Password Scavenger Hunt
Split each table into two teams of players: Team A and Team B. If you have a small group, split the entire group into those two teams.
Explain the rules for your sacavenger hunt. Teams will use clues to try to figure out different passwords. Give each team its clues and explain how much time they have to find all the passwords they can. Try to make your teams and explain the rules in five minutes so that teams can use the rest of the time (ten minutes) to guess as many passwords as possible.
All ten of Team A's clues should have the same answer. They will be using several different password-generation processes to find a single weak password that is connected to each clue. In the debrief, point out how this is like using the same username/password combination across multiple websites and services.
All of Team B's ten clues should lead to different answers. Team B should have a more difficult time interpreting their clues and finding their password answers. Be ready to assure Team B that they are on the right track and that failure is okay - sometimes we want people to fail at guessing our passwords! In the debrief, explain that by using different combinations of logins and passwords, we make it much harder for others to get our information online.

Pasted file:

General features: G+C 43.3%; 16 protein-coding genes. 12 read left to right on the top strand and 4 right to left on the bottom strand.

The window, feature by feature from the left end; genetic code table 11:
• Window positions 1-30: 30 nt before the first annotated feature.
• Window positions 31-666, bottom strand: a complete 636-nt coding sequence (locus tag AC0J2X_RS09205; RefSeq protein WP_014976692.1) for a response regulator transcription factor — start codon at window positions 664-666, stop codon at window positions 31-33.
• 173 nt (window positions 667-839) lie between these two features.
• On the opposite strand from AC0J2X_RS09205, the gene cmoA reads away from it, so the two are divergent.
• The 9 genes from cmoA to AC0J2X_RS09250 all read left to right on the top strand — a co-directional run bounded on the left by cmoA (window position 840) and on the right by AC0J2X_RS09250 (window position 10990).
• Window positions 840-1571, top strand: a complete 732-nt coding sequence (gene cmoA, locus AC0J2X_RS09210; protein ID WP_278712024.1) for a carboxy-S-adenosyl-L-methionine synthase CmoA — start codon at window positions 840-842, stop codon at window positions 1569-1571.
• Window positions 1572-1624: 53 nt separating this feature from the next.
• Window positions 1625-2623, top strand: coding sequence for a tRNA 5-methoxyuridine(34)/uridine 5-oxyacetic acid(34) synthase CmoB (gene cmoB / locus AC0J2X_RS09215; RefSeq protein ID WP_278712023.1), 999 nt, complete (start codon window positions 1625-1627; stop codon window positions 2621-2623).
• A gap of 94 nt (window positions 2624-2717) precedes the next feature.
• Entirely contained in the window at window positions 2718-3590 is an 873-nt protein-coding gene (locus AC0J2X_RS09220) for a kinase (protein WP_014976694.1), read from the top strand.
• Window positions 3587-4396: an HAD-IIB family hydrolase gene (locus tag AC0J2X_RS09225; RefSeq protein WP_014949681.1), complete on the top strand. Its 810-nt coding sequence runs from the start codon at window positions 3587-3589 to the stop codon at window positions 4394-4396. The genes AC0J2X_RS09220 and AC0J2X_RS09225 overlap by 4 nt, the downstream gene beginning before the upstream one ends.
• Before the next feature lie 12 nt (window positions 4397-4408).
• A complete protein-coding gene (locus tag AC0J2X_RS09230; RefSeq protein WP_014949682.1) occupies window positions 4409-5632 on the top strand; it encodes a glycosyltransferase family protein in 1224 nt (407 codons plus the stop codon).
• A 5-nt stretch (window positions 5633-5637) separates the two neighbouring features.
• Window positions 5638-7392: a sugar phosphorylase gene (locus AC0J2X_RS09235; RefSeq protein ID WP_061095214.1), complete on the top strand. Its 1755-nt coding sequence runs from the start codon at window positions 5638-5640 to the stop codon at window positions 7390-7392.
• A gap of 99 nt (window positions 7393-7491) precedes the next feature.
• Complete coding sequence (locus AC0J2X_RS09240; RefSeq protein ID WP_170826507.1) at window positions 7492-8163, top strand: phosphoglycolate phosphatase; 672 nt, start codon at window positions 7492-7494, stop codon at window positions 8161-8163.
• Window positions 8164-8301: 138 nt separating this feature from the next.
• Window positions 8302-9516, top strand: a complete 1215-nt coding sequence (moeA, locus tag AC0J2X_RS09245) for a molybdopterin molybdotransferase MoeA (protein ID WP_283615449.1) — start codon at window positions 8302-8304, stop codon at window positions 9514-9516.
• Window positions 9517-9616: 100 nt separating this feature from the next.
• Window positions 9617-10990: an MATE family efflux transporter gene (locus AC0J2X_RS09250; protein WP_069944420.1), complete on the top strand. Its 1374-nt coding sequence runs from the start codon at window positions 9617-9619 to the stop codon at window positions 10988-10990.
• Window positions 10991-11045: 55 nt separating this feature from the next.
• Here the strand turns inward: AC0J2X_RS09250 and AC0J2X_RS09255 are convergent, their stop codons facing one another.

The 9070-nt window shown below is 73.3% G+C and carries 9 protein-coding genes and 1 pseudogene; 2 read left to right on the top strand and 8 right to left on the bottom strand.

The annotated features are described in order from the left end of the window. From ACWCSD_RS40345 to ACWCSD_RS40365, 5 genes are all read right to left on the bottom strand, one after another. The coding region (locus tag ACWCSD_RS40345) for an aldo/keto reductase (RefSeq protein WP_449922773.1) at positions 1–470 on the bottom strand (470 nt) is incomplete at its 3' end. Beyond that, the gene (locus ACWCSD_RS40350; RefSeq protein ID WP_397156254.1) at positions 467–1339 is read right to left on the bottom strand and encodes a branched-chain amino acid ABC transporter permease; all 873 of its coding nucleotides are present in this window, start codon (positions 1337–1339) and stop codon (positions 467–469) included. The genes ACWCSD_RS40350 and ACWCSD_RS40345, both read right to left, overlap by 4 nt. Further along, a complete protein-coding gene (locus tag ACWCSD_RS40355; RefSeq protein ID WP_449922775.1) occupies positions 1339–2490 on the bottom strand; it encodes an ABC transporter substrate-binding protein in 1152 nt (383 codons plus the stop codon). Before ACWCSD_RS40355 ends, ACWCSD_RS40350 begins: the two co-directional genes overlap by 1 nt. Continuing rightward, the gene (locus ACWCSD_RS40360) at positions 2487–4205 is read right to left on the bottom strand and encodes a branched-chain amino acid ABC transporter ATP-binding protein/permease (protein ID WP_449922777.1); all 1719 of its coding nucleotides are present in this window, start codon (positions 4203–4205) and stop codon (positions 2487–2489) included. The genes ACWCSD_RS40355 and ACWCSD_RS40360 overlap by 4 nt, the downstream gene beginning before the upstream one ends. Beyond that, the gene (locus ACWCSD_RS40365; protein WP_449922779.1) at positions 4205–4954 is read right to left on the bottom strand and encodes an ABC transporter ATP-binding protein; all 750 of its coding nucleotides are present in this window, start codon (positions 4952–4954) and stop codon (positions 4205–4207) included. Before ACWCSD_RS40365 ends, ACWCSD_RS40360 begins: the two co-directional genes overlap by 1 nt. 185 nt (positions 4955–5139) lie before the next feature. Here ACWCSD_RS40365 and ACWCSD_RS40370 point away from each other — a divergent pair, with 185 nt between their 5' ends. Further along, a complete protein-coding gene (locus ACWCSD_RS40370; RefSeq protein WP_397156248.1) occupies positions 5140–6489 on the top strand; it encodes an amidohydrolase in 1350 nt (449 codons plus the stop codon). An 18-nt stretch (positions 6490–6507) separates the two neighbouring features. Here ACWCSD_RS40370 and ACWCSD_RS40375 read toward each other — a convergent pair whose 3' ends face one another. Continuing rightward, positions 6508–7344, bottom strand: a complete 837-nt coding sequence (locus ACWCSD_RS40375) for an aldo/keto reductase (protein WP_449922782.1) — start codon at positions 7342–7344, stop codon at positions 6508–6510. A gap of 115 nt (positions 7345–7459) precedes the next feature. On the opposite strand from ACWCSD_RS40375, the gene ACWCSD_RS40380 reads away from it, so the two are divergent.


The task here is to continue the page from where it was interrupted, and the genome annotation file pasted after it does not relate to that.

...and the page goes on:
Example clues & answers:
- List all the whole numbers greater than 0, but less than 7 | 123456
- 32 x 3858 | 123456
- 192 x 643 | 123456
- 96 x 1286 | 123456
- 123449 + 7 | 123456
- Google the most common password of 2014 | 123456
- Synonym for "cipher" | password
- Left-hand letters above the home row | qwerty
- America's pasttime | baseball
- Smaug | dragon
- Not to be confused with soccer | football
- Not an ape, but a... | monkey
Facilitate a brief discussion about the scavenger hunt. Ask what made it easy or difficult to figure out each password. Then congratulate all of your players and teams at the end of the hunt and give each player a little prize (like a sticker) for completing the activity.